Friday, April 01, 2016

This Country Is Embracing Coal While the Rest of the World Is Trying to Cut Emissions

Japan coal protest march, 2016 (Credit: Cindy Carr, Sierra Club) Click to Enlarge.
Scotland just closed its last coal-fired power plant. England said it will be coal-free in the next decade.  The United States has the Clean Power Plan, which doesn’t exactly end coal, but it puts a pretty hefty damper on it. Even China has made a series of announcements signaling they are dropping coal.

Japan, on the other hand, is planning to build 45 domestic coal plants, and the Japanese foreign investment bank is considering financing a massive project in Indonesia.  As host of the next G7 meeting and a powerful player on the international stage, Japan’s doubling down on coal is not great news for the climate — and environmentalists are wondering how long it will last.
Investment Abroad
All this coal development, added to Japan’s strong banking sector, means the country has also become a powerhouse for international coal finance.  And this, perhaps more than anything else, has drawn the ire of environmentalists.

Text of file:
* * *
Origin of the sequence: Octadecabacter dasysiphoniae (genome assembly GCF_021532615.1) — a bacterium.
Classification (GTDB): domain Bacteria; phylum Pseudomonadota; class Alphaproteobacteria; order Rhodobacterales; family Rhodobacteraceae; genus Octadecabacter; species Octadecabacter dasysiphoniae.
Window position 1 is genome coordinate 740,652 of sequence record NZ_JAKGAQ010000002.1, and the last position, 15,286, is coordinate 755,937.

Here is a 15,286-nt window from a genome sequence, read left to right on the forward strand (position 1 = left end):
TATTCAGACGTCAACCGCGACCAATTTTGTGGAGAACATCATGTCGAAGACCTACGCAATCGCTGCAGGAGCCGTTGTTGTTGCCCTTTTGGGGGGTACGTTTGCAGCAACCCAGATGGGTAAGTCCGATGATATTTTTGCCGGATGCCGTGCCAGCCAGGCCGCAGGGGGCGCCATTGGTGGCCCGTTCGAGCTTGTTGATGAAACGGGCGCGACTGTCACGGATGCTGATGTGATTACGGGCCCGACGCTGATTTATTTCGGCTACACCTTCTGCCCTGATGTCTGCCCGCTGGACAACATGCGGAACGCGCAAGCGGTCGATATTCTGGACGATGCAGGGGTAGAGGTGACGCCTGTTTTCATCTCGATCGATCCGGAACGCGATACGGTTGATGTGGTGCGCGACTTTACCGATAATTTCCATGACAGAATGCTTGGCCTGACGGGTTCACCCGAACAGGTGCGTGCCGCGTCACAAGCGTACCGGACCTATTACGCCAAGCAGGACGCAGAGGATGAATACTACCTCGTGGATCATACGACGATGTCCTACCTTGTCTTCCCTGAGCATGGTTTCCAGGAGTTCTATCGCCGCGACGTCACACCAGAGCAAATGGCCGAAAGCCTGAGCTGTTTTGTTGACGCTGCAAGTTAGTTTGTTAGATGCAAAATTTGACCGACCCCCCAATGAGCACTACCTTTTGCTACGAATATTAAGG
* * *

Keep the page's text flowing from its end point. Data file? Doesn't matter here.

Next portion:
Next week, the Japanese Bank for International Cooperation, a credit export bank, will decide whether to finance a massive, 2,000 megawatt coal-fired power plant in Batang, Indonesia.  The project is four years behind schedule, largely due to protests from the local community in central Java, according to Nicole Ghio, a senior campaign representative with the Sierra Club.

“The project is bad for the environment, bad for the climate, and bad for local communities,” Ghio said on a call with reporters earlier this week.  Her group, along with Friends of the Earth and other environmentalists, protested Thursday in front of the Japanese Embassy in Washington, D.C., seeking the attention of Prime Minister Shinzo Abe, in town for an international nuclear summit.

“The world is really telling Japan, it’s time for Japan to become a leader again,” Ghio said.  “They are locking in decades and decades of pollution at a time when we really can’t afford it.”

Ghio’s group is hoping that international pressure — now and at the G7 summit in Japan later this year — will help stem Japan’s coal investment.

Read more at This Country Is Embracing Coal While the Rest of the World Is Trying to Cut Emissions

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